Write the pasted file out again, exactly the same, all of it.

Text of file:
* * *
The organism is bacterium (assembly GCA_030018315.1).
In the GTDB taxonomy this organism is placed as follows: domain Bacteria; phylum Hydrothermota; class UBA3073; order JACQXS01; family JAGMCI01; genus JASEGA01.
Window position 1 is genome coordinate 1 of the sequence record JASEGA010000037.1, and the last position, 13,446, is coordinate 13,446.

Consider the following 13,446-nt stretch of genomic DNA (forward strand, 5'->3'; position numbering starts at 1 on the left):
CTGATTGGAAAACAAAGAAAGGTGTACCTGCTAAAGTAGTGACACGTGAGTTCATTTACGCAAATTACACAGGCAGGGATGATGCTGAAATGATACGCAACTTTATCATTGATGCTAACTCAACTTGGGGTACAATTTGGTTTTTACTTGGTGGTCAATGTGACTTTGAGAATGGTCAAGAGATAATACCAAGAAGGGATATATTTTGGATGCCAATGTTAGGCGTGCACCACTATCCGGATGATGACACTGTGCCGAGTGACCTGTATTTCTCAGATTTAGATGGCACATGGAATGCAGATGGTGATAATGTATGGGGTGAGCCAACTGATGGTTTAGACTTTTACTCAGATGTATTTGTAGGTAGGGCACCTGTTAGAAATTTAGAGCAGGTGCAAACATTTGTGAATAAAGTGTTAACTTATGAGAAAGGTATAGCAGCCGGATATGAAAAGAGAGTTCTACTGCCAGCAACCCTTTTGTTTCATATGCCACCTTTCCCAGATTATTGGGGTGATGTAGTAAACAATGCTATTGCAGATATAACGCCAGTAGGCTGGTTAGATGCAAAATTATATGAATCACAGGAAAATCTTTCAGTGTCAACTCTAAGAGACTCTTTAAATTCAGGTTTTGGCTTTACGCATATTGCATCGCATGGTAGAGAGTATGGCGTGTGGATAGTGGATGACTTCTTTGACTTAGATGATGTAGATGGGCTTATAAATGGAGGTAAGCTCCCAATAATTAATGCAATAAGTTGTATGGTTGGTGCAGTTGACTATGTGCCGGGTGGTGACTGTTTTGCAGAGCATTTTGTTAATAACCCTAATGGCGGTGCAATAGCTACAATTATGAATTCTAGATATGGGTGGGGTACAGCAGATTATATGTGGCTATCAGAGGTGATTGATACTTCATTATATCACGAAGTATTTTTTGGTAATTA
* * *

The organism is bacterium (assembly GCA_030018315.1).
In the GTDB taxonomy this organism is placed as follows: domain Bacteria; phylum Hydrothermota; class UBA3073; order JACQXS01; family JAGMCI01; genus JASEGA01.
Window position 1 is genome coordinate 1 of the sequence record JASEGA010000037.1, and the last position, 13,446, is coordinate 13,446.

Consider the following 13,446-nt stretch of genomic DNA (forward strand, 5'->3'; position numbering starts at 1 on the left):
CTGATTGGAAAACAAAGAAAGGTGTACCTGCTAAAGTAGTGACACGTGAGTTCATTTACGCAAATTACACAGGCAGGGATGATGCTGAAATGATACGCAACTTTATCATTGATGCTAACTCAACTTGGGGTACAATTTGGTTTTTACTTGGTGGTCAATGTGACTTTGAGAATGGTCAAGAGATAATACCAAGAAGGGATATATTTTGGATGCCAATGTTAGGCGTGCACCACTATCCGGATGATGACACTGTGCCGAGTGACCTGTATTTCTCAGATTTAGATGGCACATGGAATGCAGATGGTGATAATGTATGGGGTGAGCCAACTGATGGTTTAGACTTTTACTCAGATGTATTTGTAGGTAGGGCACCTGTTAGAAATTTAGAGCAGGTGCAAACATTTGTGAATAAAGTGTTAACTTATGAGAAAGGTATAGCAGCCGGATATGAAAAGAGAGTTCTACTGCCAGCAACCCTTTTGTTTCATATGCCACCTTTCCCAGATTATTGGGGTGATGTAGTAAACAATGCTATTGCAGATATAACGCCAGTAGGCTGGTTAGATGCAAAATTATATGAATCACAGGAAAATCTTTCAGTGTCAACTCTAAGAGACTCTTTAAATTCAGGTTTTGGCTTTACGCATATTGCATCGCATGGTAGAGAGTATGGCGTGTGGATAGTGGATGACTTCTTTGACTTAGATGATGTAGATGGGCTTATAAATGGAGGTAAGCTCCCAATAATTAATGCAATAAGTTGTATGGTTGGTGCAGTTGACTATGTGCCGGGTGGTGACTGTTTTGCAGAGCATTTTGTTAATAACCCTAATGGCGGTGCAATAGCTACAATTATGAATTCTAGATATGGGTGGGGTACAGCAGATTATATGTGGCTATCAGAGGTGATTGATACTTCATTATATCACGAAGTATTTTTTGGTAATTA